La Scala Doesn't Have Caruso but It Sings Nonetheless
Little Italy: The tourists still go nuts for it, the rest of us kvetch about it. Too pricey. Too pretentious. Overrated. And don't get us started on the parking.
But I recall, albeit dimly, Little Italy's glory days. My grandfather's family was large and spread out between Baltimore and Washington. Family-reunion clubs were big in those days, and ours liked nothing better than to meet and eat in a place called Maria's. I remember Maria herself--colorful in peasant skirt and blouse and fringed shawl, with a flower tucked behind one ear--stopping by our long table to bestow a few words on my great-uncle Jack, the patriarch. I don't remember any of the dishes except the one my grandmother always ordered: spaghetti Caruso, pasta with red sauce, mushrooms, and chicken livers, created for the popular tenor Enrico Caruso.
These days you don't find spaghetti Caruso on the menus in Little Italy, but a neighborhood feeling persists. People live here. When the weather warms up, they sit on the stoop or claim a patch of sidewalk. It's still possible, though not easy, to find an eatery that serves the essential southern Italian repertoire with a down-to-earth style at prices almost as welcoming as the staff. We made this happy discovery--C.C. and I, with our friends Collin and Raquel--on a recent Sunday night at La Scala.
The hostess directs us upstairs to a long, narrow dining room with archways and pale yellow walls. A mural depicts the town of Bafia, in Sicily, where owner/chef Nino Germano's father, Mico, comes from. Brandon, our young server, mixes bits of lore about the host family into his smoothly efficient attentions, which begin with the delivery of warm, crusty bread, seasoned olive oil, and a plate of green beans and new potatoes in vinaigrette, unusual and hearty. So hearty, in fact, that we decide to share only two appetizers among the four of us. We select both from the night's specials, and we select well.
Polenta with crab meat, a seeming extravagance at $10.95, is worth every cent. Three slices of grilled polenta are topped with a creamy sauce studded with lump crab--a perfect pairing of plain and fancy that quickly disappears as it makes the rounds of our table. Those with no shame--Raquel and I--spoon up the remaining sauce. Brandon describes to us the special salad, a grilled Caesar ($7.95). Half a head of romaine is brushed with oil, then grilled 10 to 15 seconds on all sides, before receiving its topping of Caesar dressing, crusty croutons, and shavings of Parmesan. Once we get past the weirdness of warm salad, we all enjoy it a lot.
Our entrées range from pasta to veal to seafood, and, with the exception of Collin's selection of a special, grilled shrimp Trapanese ($22.95), all are decently priced by Little Italy standards. The shrimp is worth the price bump--five enormous grilled crustaceans, firm and flavorful, nestled in a bed of rigatoni and coated with an almond pesto sauce, an interesting (and successful) alternative to the usual pine-nut version.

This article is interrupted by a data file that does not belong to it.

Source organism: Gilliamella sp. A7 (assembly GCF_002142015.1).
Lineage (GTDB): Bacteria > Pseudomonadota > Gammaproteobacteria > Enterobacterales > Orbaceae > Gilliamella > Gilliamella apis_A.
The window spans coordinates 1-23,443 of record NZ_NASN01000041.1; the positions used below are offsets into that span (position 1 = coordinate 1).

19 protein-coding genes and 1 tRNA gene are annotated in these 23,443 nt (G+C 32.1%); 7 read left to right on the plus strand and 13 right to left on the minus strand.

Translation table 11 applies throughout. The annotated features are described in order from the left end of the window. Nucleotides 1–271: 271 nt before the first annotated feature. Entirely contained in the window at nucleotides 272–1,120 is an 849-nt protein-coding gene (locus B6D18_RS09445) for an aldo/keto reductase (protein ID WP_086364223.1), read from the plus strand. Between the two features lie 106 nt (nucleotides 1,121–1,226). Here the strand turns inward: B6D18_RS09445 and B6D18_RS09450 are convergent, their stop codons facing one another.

The offerings from the everyday menu don't quite measure up to the specials' standards, which is to say they are merely very good rather than outright spectacular. Raquel's potato gnocchi della casa ($13.95) comes with a choice of marinara, pesto, or cream sauce; quite sensibly, from a cholesterol standpoint, she chooses the first. Light, simple, and fresh, the marinara makes a good foil for the big serving of the little dumplings, which are pretty light themselves, as dumplings go. My selection, penne with spinach ($14.95), is more intriguing in theory than in practice. Cubes of tomato, chunks of goat cheese, and specks of spinach cling to the al dente pasta. A simple dish, solid, but it could use more than garlic to give it some zip.
C.C., who's experienced a run of mediocre meals on our outings lately, comes up a winner with her veal francese ($16.95), thin, tender medallions dipped in egg batter and gently sautéed. The sauce, lemony and light, showcases the meat's quality. A side of penne marinara supplies bulk. C.C. sighs contentedly between forkfuls.
Full as we are, Brandon cons us into ordering cannoli ($5.50). According to our young friend, Nino's mother makes the shells and the custard fillings (lemon, chocolate, hazelnut, or mocha). Mama is teaching Nino the ways of cannoli, Brandon says, but hasn't yet entrusted him with the secrets of the flavored fillings. And since Nino's parents spend half the year in Sicily, cannoli is available only in the six months they spend stateside. At least, that's what Brandon tells us. But we don't care if his tongue was in cheek, as ours are hanging out of our mouths for one more taste of the lemon and the chocolate cannolis. The flavors are smooth, not too sweet, and creamy. Even the shells are good: thin, crispy, a lovely dark brown.
It's a different Little Italy today, but La Scala's menu proudly proclaims that Nino will be happy to accommodate special requests. I think about spaghetti Caruso. If there's a heaven, I'm sure my grandmother and the great Enrico Caruso are sharing a plate right now.